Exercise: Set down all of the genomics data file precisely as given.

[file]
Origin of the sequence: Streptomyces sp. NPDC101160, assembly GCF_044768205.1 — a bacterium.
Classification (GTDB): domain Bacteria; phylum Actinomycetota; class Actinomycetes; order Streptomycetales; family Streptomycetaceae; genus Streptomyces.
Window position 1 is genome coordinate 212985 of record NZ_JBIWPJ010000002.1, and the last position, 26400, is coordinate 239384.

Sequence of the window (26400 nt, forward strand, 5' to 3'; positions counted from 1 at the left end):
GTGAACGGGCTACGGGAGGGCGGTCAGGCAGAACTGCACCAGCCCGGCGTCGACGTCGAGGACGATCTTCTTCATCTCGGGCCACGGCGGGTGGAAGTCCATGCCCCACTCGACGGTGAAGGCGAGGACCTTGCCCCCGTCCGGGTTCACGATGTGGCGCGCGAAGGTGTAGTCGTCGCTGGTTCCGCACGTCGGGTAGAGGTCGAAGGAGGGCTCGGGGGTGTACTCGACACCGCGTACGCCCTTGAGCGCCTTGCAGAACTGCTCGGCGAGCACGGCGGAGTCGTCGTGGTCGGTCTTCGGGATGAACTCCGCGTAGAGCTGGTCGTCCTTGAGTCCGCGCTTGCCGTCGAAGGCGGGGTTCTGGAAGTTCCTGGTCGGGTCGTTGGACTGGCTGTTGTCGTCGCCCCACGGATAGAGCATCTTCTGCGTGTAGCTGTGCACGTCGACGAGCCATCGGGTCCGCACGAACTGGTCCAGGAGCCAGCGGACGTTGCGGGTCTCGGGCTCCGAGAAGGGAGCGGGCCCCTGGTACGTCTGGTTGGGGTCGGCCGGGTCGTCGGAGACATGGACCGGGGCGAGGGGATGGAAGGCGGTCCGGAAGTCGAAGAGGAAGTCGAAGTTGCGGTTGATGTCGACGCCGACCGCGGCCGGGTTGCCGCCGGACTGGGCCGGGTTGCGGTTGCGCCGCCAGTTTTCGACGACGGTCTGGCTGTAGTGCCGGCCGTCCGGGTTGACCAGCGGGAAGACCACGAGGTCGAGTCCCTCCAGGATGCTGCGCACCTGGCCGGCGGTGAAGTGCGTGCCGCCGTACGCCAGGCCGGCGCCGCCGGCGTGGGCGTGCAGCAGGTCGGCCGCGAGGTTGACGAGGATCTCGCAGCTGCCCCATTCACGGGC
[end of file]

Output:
Origin of the sequence: Streptomyces sp. NPDC101160, assembly GCF_044768205.1 — a bacterium.
Classification (GTDB): domain Bacteria; phylum Actinomycetota; class Actinomycetes; order Streptomycetales; family Streptomycetaceae; genus Streptomyces.
Window position 1 is genome coordinate 212985 of record NZ_JBIWPJ010000002.1, and the last position, 26400, is coordinate 239384.

Sequence of the window (26400 nt, forward strand, 5' to 3'; positions counted from 1 at the left end):
GTGAACGGGCTACGGGAGGGCGGTCAGGCAGAACTGCACCAGCCCGGCGTCGACGTCGAGGACGATCTTCTTCATCTCGGGCCACGGCGGGTGGAAGTCCATGCCCCACTCGACGGTGAAGGCGAGGACCTTGCCCCCGTCCGGGTTCACGATGTGGCGCGCGAAGGTGTAGTCGTCGCTGGTTCCGCACGTCGGGTAGAGGTCGAAGGAGGGCTCGGGGGTGTACTCGACACCGCGTACGCCCTTGAGCGCCTTGCAGAACTGCTCGGCGAGCACGGCGGAGTCGTCGTGGTCGGTCTTCGGGATGAACTCCGCGTAGAGCTGGTCGTCCTTGAGTCCGCGCTTGCCGTCGAAGGCGGGGTTCTGGAAGTTCCTGGTCGGGTCGTTGGACTGGCTGTTGTCGTCGCCCCACGGATAGAGCATCTTCTGCGTGTAGCTGTGCACGTCGACGAGCCATCGGGTCCGCACGAACTGGTCCAGGAGCCAGCGGACGTTGCGGGTCTCGGGCTCCGAGAAGGGAGCGGGCCCCTGGTACGTCTGGTTGGGGTCGGCCGGGTCGTCGGAGACATGGACCGGGGCGAGGGGATGGAAGGCGGTCCGGAAGTCGAAGAGGAAGTCGAAGTTGCGGTTGATGTCGACGCCGACCGCGGCCGGGTTGCCGCCGGACTGGGCCGGGTTGCGGTTGCGCCGCCAGTTTTCGACGACGGTCTGGCTGTAGTGCCGGCCGTCCGGGTTGACCAGCGGGAAGACCACGAGGTCGAGTCCCTCCAGGATGCTGCGCACCTGGCCGGCGGTGAAGTGCGTGCCGCCGTACGCCAGGCCGGCGCCGCCGGCGTGGGCGTGCAGCAGGTCGGCCGCGAGGTTGACGAGGATCTCGCAGCTGCCCCATTCACGGGC